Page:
Blended learning as a concept has been around for over twenty years. However, with the rise of digital transformation, the concept has evolved.
What is blended learning? How has it changed? First, let’s talk about what it used to be.
The Traditional Definition of Blended Learning
Blended learning is a strategy to provide learning content with a mix of delivery modalities to achieve a learning program’s goal. By definition, blended learning can be effective assuming you are leveraging the strengths of each modality.
A blended learning program blends one or more of the following modalities:
- Instructor-Led Training (ILT)
- Web-Based Training (WBT)
- Job Aid
- eLearning Module
- Virtual Instructor-Led Training (VILT)
- Tabletop Exercise
For example, a blended program could include a short WBT primer, followed by a one-day, highly interactive ILT session. Once back in the field, the learning and support is augmented with some job-aids and on-the-job coaching. From a legacy perspective, traditional blended learning is strictly a sum of its parts–each individual component is a discrete element mixed with other discrete elements.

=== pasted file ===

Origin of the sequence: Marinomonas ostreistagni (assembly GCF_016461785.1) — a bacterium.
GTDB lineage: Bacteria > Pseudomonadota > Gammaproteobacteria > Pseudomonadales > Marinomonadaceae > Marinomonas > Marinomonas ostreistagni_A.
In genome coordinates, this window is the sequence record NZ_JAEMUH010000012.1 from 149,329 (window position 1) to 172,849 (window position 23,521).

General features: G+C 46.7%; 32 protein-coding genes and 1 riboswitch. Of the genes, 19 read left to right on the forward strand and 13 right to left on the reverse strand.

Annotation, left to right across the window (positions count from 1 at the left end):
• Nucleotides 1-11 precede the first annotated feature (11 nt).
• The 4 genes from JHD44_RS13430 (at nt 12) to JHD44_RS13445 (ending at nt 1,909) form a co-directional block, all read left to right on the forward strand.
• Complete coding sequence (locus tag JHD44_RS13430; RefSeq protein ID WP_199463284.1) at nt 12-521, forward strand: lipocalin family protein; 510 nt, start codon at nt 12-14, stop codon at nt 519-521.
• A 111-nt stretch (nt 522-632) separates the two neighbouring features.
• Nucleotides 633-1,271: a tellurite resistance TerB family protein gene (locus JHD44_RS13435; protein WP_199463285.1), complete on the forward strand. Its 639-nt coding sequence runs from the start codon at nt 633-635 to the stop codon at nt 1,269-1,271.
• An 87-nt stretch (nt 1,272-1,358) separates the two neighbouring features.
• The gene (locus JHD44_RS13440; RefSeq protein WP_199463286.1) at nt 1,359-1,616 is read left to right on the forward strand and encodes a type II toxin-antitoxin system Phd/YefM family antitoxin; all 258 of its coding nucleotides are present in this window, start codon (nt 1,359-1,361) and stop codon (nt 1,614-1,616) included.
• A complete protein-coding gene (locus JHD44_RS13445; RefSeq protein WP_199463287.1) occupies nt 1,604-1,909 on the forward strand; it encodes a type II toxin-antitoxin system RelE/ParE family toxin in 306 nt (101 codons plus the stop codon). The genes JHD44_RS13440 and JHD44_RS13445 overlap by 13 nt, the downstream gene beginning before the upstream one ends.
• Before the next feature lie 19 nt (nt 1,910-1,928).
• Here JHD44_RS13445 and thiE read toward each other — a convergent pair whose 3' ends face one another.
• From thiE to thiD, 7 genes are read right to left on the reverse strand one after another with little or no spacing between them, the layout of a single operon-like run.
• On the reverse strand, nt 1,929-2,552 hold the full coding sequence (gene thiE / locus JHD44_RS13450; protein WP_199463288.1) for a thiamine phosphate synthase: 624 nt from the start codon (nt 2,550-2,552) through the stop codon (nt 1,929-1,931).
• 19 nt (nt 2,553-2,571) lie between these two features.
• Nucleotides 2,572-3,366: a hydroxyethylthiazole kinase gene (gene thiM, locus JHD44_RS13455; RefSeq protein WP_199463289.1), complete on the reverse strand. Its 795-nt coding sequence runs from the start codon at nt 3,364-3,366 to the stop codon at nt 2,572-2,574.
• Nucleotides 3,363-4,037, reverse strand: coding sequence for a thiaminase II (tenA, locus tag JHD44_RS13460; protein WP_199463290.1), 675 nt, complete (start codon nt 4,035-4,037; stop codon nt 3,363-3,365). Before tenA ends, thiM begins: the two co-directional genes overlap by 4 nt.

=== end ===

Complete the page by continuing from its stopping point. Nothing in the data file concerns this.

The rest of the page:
With the disruption of digital transformation, we need to evolve the definition of blended learning to reflect the increasing complexity and efficacy of modern learning journeys.
The New Definition of Blended Learning for the Digital Learning Journey
The new approach to blended learning moves from a collection of discrete elements to a whole experience that is more than a sum of its parts. The learner is one of the most important components. And a key feature of a digital learning journey is the ability of the learner to take control of the experience–achieving a relevant learning experience.
This short clip is from a presentation I delivered for Chief Learning Officer Magazine where I discuss this concept a bit more, imagining blended learning as a tossed salad compared to a smoothie.
Blended Learning’s New Definition for the Digital Learning Journey
Blended Learning Journeys
When we’ve implemented these programs, we’ve seen increases to learner engagement, improved retention, better completion rates, and improved performance across the organization.
Here is a simple example of blended learning developed as a digital blended learning journey.
What’s critical is how the components come together to create a truly integrated and engaging experience. By focusing on user experience, data analytics, new disciplines, new design components, and the concept of negative space in learning, blended learning can be a strategy to elevate learning programs.
More from Matt
This is a section from Matt’s webinar The CLOs Guide to a Modern Learning Technology Ecosystem, featured in Chief Learning Officer Magazine.